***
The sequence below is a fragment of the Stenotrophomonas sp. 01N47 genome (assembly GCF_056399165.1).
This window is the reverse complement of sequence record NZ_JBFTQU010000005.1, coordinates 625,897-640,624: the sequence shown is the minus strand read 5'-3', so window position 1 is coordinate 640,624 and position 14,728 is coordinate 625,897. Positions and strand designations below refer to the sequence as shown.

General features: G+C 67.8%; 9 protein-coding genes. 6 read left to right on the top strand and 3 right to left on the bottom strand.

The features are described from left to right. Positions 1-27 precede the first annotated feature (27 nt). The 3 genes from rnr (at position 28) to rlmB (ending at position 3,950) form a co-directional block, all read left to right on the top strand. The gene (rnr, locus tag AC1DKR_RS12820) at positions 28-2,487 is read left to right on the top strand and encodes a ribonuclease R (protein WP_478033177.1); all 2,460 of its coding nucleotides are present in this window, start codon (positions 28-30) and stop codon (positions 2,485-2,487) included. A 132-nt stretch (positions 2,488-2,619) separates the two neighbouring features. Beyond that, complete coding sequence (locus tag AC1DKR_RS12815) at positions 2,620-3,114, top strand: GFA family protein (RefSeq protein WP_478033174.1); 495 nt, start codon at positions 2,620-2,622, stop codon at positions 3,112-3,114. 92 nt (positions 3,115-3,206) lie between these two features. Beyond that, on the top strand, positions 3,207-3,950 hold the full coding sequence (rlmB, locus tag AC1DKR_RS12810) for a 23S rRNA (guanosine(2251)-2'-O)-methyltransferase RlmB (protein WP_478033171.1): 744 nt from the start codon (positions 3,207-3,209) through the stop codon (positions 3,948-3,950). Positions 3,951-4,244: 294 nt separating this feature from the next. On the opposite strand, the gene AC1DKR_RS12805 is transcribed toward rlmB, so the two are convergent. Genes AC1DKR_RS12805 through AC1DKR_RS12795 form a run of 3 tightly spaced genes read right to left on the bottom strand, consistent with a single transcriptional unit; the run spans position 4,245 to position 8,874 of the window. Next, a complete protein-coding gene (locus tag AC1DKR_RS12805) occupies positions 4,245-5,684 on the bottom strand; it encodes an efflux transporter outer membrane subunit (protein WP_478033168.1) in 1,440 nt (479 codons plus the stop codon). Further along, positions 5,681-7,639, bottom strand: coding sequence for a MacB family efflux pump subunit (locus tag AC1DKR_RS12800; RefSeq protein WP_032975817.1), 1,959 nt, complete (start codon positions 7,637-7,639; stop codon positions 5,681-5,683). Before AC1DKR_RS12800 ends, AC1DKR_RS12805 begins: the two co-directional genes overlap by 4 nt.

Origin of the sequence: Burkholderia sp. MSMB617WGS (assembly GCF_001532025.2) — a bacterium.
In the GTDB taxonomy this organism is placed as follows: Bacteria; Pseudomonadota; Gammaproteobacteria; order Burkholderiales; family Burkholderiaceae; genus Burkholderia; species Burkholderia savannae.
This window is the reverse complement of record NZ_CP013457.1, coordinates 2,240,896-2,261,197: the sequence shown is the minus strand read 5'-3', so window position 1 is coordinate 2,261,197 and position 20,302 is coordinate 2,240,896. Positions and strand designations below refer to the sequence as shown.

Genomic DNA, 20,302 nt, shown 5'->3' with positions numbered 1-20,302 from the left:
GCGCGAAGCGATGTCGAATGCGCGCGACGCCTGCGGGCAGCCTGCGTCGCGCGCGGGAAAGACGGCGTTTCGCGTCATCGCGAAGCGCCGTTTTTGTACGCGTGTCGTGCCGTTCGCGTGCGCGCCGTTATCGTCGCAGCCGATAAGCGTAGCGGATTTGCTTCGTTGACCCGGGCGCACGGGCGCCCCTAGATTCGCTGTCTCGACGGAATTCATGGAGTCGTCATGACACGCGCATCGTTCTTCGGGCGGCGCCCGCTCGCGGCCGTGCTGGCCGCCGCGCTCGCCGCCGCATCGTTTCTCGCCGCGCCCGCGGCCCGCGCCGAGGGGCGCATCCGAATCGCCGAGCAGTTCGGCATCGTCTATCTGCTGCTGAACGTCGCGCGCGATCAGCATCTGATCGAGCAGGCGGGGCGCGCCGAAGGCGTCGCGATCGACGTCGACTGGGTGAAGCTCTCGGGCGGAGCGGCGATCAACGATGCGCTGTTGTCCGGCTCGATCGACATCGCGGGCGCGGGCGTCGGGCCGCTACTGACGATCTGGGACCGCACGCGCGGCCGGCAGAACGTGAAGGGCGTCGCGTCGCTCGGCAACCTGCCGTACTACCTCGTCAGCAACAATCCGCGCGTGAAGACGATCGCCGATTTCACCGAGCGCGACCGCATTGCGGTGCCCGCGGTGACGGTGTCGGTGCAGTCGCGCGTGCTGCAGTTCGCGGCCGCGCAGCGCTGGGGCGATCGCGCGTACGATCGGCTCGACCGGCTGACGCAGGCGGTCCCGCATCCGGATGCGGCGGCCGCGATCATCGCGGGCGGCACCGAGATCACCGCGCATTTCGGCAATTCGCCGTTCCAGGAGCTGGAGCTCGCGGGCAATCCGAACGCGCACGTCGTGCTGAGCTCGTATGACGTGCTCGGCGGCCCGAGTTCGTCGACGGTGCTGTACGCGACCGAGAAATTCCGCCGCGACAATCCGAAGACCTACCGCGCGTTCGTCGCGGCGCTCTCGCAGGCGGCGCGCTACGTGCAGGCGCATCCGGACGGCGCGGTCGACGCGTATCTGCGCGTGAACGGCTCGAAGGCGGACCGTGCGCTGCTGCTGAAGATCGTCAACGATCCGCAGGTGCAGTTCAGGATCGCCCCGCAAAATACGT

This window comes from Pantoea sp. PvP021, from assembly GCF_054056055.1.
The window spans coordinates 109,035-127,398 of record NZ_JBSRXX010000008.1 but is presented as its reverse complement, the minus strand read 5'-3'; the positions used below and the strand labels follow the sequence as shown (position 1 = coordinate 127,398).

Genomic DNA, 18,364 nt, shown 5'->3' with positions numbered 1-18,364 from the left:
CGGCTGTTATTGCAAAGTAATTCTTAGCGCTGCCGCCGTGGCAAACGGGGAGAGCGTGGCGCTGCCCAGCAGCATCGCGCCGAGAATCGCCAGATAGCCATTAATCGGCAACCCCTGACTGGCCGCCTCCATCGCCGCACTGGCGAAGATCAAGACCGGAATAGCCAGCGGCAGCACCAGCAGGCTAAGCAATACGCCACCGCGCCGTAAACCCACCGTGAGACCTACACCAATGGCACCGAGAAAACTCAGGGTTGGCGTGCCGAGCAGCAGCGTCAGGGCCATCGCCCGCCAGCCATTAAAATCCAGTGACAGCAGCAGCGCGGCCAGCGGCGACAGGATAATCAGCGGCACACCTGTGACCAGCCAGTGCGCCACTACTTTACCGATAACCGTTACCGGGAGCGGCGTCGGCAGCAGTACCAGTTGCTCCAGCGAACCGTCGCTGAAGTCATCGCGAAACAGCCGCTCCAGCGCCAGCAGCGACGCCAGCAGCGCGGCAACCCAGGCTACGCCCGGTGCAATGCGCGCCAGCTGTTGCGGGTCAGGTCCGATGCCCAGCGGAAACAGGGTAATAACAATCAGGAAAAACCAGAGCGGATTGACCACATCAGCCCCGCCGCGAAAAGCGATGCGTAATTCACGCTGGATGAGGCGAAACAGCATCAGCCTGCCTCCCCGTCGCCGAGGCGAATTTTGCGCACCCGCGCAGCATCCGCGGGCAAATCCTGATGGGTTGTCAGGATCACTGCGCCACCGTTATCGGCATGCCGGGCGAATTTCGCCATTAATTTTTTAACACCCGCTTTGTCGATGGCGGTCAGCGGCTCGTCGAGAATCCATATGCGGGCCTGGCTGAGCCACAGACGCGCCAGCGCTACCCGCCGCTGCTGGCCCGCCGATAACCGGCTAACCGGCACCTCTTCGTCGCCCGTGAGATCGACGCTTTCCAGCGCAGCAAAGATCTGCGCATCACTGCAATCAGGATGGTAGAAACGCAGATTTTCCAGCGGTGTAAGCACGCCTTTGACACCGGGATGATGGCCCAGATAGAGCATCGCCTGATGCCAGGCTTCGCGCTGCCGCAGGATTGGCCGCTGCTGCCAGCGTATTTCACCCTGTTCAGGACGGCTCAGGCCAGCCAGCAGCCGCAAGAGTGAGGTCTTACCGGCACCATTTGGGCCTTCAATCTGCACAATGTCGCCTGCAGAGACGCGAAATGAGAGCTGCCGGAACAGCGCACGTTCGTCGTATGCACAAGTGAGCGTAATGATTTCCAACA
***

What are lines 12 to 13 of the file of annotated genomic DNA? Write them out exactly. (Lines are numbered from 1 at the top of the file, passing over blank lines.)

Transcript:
Genomic DNA, 18,364 nt, shown 5'->3' with positions numbered 1-18,364 from the left:
CGGCTGTTATTGCAAAGTAATTCTTAGCGCTGCCGCCGTGGCAAACGGGGAGAGCGTGGCGCTGCCCAGCAGCATCGCGCCGAGAATCGCCAGATAGCCATTAATCGGCAACCCCTGACTGGCCGCCTCCATCGCCGCACTGGCGAAGATCAAGACCGGAATAGCCAGCGGCAGCACCAGCAGGCTAAGCAATACGCCACCGCGCCGTAAACCCACCGTGAGACCTACACCAATGGCACCGAGAAAACTCAGGGTTGGCGTGCCGAGCAGCAGCGTCAGGGCCATCGCCCGCCAGCCATTAAAATCCAGTGACAGCAGCAGCGCGGCCAGCGGCGACAGGATAATCAGCGGCACACCTGTGACCAGCCAGTGCGCCACTACTTTACCGATAACCGTTACCGGGAGCGGCGTCGGCAGCAGTACCAGTTGCTCCAGCGAACCGTCGCTGAAGTCATCGCGAAACAGCCGCTCCAGCGCCAGCAGCGACGCCAGCAGCGCGGCAACCCAGGCTACGCCCGGTGCAATGCGCGCCAGCTGTTGCGGGTCAGGTCCGATGCCCAGCGGAAACAGGGTAATAACAATCAGGAAAAACCAGAGCGGATTGACCACATCAGCCCCGCCGCGAAAAGCGATGCGTAATTCACGCTGGATGAGGCGAAACAGCATCAGCCTGCCTCCCCGTCGCCGAGGCGAATTTTGCGCACCCGCGCAGCATCCGCGGGCAAATCCTGATGGGTTGTCAGGATCACTGCGCCACCGTTATCGGCATGCCGGGCGAATTTCGCCATTAATTTTTTAACACCCGCTTTGTCGATGGCGGTCAGCGGCTCGTCGAGAATCCATATGCGGGCCTGGCTGAGCCACAGACGCGCCAGCGCTACCCGCCGCTGCTGGCCCGCCGATAACCGGCTAACCGGCACCTCTTCGTCGCCCGTGAGATCGACGCTTTCCAGCGCAGCAAAGATCTGCGCATCACTGCAATCAGGATGGTAGAAACGCAGATTTTCCAGCGGTGTAAGCACGCCTTTGACACCGGGATGATGGCCCAGATAGAGCATCGCCTGATGCCAGGCTTCGCGCTGCCGCAGGATTGGCCGCTGCTGCCAGCGTATTTCACCCTGTTCAGGACGGCTCAGGCCAGCCAGCAGCCGCAAGAGTGAGGTCTTACCGGCACCATTTGGGCCTTCAATCTGCACAATGTCGCCTGCAGAGACGCGAAATGAGAGCTGCCGGAACAGCGCACGTTCGTCGTATGCACAAGTGAGCGTAATGATTTCCAACA